Re-Animator (1985)

Director: Stuart Gordon

By Marilyn Ferdinand

In a time of unbridled greed…
In a world that took itself quite seriously…
One man dared to dream his dream…

Of ETERNAL LIFE

On the
Midnight

Movie
Circuit!

The year was 1985. A lot of men were wearing power ties, and a lot of women were wearing skirted suits with running shoes. People were in a hurry to be somebody. Maybe Stuart Gordon was, too. He had been the Artistic Director at Chicago’s legendary Organic Theatre. The Organic was energetic, ballsy, and outrageously funny, and had produced such hits as Bleacher Bums, The Wonderful Ice Cream Suit, and Warp! Gordon was a local celebrity. But he wanted more. He wanted movies. So he left Chicago and went to Hollywood. Working with writers Dennis Paoli and Chicago theatre chum William Norris, Gordon took on the notoriously difficult-to-adapt H. P. Lovecraft. The result was Re-Animator.

I don’t honestly know what the reception was when Re-Animator first hit movie screens. I was too busy taking myself quite seriously and trying to find a power outfit that didn’t involve suitcoats and sneakers to notice. When I finally did catch up with Re-Animator, it was via videotape on the small screen. I should have made time for it in ’85. It would have shaken every uptight bolt in my body loose.

Of course, I became an instant fan of this bloody hilarious story of a mad scientist whose “reagent” reanimates the dead, with their level of mental sophistication apparently dependent on how long they’ve been dead and how fiendishly brilliant they were in life. When the opportunity to see Re-Animator on a movie screen came up this past Saturday at midnight, I joined a packed audience of mostly adults in their 20s. Sick humor done with perfect timing and semi-cheap special effects never loses its appeal.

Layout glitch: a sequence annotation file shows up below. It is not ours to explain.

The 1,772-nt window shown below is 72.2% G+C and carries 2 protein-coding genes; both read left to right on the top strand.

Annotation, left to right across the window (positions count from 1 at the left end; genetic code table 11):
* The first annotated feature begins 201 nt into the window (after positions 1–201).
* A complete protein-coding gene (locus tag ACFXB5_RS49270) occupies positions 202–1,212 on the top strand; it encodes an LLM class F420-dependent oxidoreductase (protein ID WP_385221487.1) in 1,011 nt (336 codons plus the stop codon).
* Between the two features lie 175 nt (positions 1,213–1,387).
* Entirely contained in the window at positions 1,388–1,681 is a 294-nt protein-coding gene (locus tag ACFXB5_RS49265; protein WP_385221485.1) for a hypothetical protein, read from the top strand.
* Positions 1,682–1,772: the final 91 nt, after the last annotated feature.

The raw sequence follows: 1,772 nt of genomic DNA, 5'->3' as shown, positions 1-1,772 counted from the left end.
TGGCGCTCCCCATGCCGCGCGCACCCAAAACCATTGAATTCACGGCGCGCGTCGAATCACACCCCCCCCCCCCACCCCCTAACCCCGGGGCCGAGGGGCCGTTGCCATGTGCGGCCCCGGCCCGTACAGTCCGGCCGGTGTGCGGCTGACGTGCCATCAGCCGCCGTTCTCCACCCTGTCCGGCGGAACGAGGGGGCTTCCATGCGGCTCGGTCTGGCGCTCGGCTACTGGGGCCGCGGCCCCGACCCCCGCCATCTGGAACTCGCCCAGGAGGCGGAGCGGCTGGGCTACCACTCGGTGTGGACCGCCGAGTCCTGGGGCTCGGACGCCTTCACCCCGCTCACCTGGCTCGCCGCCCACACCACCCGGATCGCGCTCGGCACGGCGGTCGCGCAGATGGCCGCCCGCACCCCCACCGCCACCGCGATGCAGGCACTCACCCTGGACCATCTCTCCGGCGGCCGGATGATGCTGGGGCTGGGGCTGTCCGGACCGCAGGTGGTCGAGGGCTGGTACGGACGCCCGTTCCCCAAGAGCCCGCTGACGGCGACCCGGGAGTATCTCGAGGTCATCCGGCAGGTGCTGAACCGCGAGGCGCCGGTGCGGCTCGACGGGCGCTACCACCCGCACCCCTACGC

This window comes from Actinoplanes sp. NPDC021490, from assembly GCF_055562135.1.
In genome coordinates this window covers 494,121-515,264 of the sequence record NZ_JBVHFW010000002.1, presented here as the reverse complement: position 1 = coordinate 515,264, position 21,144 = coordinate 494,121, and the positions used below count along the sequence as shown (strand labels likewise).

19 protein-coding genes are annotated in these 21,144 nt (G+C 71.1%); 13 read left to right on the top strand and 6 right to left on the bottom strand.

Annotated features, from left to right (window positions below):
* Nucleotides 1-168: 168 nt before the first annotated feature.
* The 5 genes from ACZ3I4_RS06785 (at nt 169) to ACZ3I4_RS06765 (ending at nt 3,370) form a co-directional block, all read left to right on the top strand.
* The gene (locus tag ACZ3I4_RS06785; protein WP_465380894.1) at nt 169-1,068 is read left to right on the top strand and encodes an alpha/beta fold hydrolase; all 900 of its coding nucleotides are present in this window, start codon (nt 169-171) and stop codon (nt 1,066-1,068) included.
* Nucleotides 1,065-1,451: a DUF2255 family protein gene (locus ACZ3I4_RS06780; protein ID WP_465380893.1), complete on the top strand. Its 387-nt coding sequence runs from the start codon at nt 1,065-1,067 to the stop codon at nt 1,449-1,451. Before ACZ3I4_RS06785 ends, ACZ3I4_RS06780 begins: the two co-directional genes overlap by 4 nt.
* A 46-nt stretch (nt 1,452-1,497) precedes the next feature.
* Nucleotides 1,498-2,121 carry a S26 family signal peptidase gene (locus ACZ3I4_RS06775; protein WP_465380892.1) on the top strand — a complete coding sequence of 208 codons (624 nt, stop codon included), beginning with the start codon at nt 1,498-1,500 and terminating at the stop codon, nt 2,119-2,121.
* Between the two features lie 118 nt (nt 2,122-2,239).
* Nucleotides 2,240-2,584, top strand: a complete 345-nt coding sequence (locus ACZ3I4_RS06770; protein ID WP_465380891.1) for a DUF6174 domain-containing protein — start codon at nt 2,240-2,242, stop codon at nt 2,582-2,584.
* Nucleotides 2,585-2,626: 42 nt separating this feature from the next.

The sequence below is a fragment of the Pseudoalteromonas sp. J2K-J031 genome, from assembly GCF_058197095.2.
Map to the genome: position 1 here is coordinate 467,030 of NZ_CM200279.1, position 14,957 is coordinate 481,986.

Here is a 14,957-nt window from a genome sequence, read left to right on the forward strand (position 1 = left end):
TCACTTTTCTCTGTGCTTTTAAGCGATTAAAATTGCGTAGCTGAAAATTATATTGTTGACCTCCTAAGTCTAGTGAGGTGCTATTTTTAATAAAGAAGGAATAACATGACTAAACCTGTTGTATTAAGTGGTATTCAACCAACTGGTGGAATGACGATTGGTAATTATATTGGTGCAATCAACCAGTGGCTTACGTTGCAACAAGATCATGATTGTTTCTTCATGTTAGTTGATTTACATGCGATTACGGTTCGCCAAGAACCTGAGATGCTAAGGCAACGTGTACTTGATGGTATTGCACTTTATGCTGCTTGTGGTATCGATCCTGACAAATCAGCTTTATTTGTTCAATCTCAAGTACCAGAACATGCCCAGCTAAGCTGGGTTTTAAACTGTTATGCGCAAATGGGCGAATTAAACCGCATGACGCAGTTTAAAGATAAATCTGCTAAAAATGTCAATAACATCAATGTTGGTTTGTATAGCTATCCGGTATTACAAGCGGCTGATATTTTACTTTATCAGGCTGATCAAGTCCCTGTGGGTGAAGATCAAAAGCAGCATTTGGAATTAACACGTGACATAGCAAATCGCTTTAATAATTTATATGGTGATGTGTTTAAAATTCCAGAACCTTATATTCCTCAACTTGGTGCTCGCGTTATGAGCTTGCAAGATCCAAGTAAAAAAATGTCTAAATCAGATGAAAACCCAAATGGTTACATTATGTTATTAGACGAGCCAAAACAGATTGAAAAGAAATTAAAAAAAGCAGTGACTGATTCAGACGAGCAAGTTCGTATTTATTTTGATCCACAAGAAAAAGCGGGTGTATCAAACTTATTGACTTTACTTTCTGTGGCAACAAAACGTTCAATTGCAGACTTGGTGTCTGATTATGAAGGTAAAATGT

The film couldn’t open in better fashion. When strange sounds issue from the office of the brilliant Swiss physician Dr. Gruber, medical staff and police force their way in. They see Gruber prostrate, with his student Herbert West (Jeffrey Combs) kneeling over him holding a syringe in his hand. Gruber rises and starts to shake. His face contorts and his eyes bulge and explode onto the white uniform of the portly nurse in front of him. West sneers, in a stage aside, that Gruber was a fool.

The scene changes to Miskatonic Medical School, which is run by Dean Halsey (Robert Sampson) and his research grant magnet Dr. Hill (David Gale). Med student Dan Cain (Bruce Abbott) is applying chest compressions to a flatlined woman. He has to be coaxed to stop by the seasoned veteran, Dr. Harrod (the wonderful Carolyn Purdy-Gordon, the director’s wife). Deflated by his powerlessness to prevent death, he seeks comfort in hot sex with his fiancee Meg Halsey (Barbara Crampton), Dean Halsey’s daughter.

The next day in brain surgery (?) class, Dr. Hill discusses his theories of brain death while sawing the top of a cadaver’s skull off and removing and handling its brain for maximum gross-out. Herbert West, who has transferred to the school, challenges Hill’s theories and accuses him of ripping off the work of Dr. Gruber. “Just why did you leave Gruber, West?” Dr. Hill accusingly asks. “Because I had nothing more to learn,” West sneers.

Dan posts a notice for a roommate wanted. Later that night, West shows up at his door with the notice in his hand. Meg is there and takes an instant dislike to West. Nonetheless, Dan shows him around the house. West asks in a somewhat sinister manner, “Is there a basement?” When Dan takes him downstairs, West shrieks in maniacal glee that it is perfect! Although Meg tries to dissuade him, West pulls out a handful of cash. Dan appears to have no choice but to rent him the room.